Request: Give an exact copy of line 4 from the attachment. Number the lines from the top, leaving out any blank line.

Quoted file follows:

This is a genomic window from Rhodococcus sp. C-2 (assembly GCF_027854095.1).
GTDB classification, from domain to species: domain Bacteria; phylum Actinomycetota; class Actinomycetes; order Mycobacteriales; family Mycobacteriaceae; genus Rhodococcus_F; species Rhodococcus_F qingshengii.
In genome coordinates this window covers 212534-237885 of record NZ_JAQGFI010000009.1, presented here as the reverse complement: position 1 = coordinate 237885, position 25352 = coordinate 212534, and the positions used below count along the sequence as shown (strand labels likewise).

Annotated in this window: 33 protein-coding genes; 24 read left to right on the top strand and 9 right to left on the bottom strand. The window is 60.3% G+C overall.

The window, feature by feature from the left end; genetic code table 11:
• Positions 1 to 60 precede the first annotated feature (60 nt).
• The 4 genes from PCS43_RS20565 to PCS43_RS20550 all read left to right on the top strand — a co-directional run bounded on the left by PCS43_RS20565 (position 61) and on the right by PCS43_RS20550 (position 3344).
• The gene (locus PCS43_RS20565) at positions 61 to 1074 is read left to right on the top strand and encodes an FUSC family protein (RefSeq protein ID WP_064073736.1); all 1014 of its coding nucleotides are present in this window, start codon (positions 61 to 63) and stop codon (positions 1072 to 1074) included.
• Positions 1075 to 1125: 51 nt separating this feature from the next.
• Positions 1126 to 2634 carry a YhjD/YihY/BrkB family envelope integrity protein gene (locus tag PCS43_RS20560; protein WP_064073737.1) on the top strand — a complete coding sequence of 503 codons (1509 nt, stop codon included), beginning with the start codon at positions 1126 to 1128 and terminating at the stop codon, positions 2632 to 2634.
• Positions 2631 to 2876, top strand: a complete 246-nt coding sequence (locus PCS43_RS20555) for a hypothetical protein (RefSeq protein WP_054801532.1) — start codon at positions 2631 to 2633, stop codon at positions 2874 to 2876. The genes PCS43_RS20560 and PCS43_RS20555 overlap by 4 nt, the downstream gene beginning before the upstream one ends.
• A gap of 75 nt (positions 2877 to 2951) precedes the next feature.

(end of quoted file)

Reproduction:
Annotated in this window: 33 protein-coding genes; 24 read left to right on the top strand and 9 right to left on the bottom strand. The window is 60.3% G+C overall.